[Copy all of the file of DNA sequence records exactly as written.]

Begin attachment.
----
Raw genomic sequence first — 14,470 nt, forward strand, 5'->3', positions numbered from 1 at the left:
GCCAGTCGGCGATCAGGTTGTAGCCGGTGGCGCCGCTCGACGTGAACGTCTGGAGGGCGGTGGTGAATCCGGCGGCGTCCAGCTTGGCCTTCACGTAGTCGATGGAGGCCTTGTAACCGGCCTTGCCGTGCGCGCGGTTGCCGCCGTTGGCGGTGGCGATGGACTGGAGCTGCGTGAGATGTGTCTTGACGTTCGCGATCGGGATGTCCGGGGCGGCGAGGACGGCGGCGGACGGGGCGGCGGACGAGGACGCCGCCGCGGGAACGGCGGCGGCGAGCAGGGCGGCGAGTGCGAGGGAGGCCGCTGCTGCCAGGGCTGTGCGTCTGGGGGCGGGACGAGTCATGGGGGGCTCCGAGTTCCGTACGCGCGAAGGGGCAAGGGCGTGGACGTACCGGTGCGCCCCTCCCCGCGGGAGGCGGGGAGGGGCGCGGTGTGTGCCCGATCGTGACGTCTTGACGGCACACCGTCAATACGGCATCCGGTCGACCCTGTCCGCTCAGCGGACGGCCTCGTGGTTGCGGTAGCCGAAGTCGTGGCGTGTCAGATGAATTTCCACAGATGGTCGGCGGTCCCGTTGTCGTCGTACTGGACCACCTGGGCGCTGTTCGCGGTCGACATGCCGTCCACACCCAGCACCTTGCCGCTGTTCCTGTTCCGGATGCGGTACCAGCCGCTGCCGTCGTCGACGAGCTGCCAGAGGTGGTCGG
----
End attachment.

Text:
Raw genomic sequence first — 14,470 nt, forward strand, 5'->3', positions numbered from 1 at the left:
GCCAGTCGGCGATCAGGTTGTAGCCGGTGGCGCCGCTCGACGTGAACGTCTGGAGGGCGGTGGTGAATCCGGCGGCGTCCAGCTTGGCCTTCACGTAGTCGATGGAGGCCTTGTAACCGGCCTTGCCGTGCGCGCGGTTGCCGCCGTTGGCGGTGGCGATGGACTGGAGCTGCGTGAGATGTGTCTTGACGTTCGCGATCGGGATGTCCGGGGCGGCGAGGACGGCGGCGGACGGGGCGGCGGACGAGGACGCCGCCGCGGGAACGGCGGCGGCGAGCAGGGCGGCGAGTGCGAGGGAGGCCGCTGCTGCCAGGGCTGTGCGTCTGGGGGCGGGACGAGTCATGGGGGGCTCCGAGTTCCGTACGCGCGAAGGGGCAAGGGCGTGGACGTACCGGTGCGCCCCTCCCCGCGGGAGGCGGGGAGGGGCGCGGTGTGTGCCCGATCGTGACGTCTTGACGGCACACCGTCAATACGGCATCCGGTCGACCCTGTCCGCTCAGCGGACGGCCTCGTGGTTGCGGTAGCCGAAGTCGTGGCGTGTCAGATGAATTTCCACAGATGGTCGGCGGTCCCGTTGTCGTCGTACTGGACCACCTGGGCGCTGTTCGCGGTCGACATGCCGTCCACACCCAGCACCTTGCCGCTGTTCCTGTTCCGGATGCGGTACCAGCCGCTGCCGTCGTCGACGAGCTGCCAGAGGTGGTCGG